Following the skirmishes at Lexington and Concord on April 19, 1775, colonial militia had surrounded Boston, pinning the British in. Lt. General Thomas Gage that knew he was surrounded on land, so he had to control Dorchester Heights and Charlestown to keep the harbor open to British ships. The Americans were able to occupy the Charlestown peninsula before the British. On June 15, ramparts were ordered to be built on Bunker Hill. By the morning of June 17, extensive fortifications had been built on Breed's Hill by the colonials.
Lt. General Gage then sent British ships to bombard the hill, while Maj. General William Howe prepared to sail across the bay and retake the position that afternoon. At three o'clock in the afternoon, the British finally began an assault on the hill. The Americans repulsed them twice, but due to twindling ammunition, they were forced to abandon the position during the third British assault. Though the British technically won, it came at a high cost and Lt. General Gage resigned his command.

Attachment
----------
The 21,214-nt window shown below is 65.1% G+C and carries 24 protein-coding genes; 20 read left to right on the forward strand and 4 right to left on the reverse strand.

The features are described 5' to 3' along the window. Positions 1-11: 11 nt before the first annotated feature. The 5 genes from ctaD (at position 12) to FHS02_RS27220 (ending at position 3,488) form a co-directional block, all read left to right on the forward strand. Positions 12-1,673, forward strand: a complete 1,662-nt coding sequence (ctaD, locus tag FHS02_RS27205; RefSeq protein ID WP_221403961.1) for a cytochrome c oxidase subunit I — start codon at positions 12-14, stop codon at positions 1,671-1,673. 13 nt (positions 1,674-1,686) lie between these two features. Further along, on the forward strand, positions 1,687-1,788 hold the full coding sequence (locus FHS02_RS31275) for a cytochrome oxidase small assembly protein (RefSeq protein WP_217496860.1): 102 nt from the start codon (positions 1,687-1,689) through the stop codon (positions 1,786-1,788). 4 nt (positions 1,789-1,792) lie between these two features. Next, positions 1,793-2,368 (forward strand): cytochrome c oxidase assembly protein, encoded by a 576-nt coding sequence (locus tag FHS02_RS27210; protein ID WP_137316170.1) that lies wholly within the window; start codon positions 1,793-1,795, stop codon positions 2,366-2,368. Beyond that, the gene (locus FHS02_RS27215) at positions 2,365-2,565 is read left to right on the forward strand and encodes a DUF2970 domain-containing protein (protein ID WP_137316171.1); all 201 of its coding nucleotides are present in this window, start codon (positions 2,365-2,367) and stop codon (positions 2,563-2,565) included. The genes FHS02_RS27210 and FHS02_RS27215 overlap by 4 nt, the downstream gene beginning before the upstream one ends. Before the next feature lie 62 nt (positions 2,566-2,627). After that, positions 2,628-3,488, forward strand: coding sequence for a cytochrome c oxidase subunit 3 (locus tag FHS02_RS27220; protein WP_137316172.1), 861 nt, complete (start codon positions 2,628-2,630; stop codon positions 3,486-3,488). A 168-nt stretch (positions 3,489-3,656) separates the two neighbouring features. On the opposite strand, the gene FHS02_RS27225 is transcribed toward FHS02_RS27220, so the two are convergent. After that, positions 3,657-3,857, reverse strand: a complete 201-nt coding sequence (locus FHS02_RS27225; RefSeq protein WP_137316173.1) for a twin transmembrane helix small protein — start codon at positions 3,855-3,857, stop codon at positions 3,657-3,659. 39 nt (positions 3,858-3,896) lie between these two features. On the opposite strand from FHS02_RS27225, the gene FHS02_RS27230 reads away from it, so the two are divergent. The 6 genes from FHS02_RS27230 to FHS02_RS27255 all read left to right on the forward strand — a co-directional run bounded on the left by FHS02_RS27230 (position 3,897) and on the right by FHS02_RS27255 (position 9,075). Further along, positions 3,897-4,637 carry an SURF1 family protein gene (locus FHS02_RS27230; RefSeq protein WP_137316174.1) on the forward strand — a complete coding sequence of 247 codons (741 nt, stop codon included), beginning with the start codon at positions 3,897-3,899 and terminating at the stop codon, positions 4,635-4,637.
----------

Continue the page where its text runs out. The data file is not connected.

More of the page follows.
View the following pages for more detailed information on the Battle of Bunker Hill: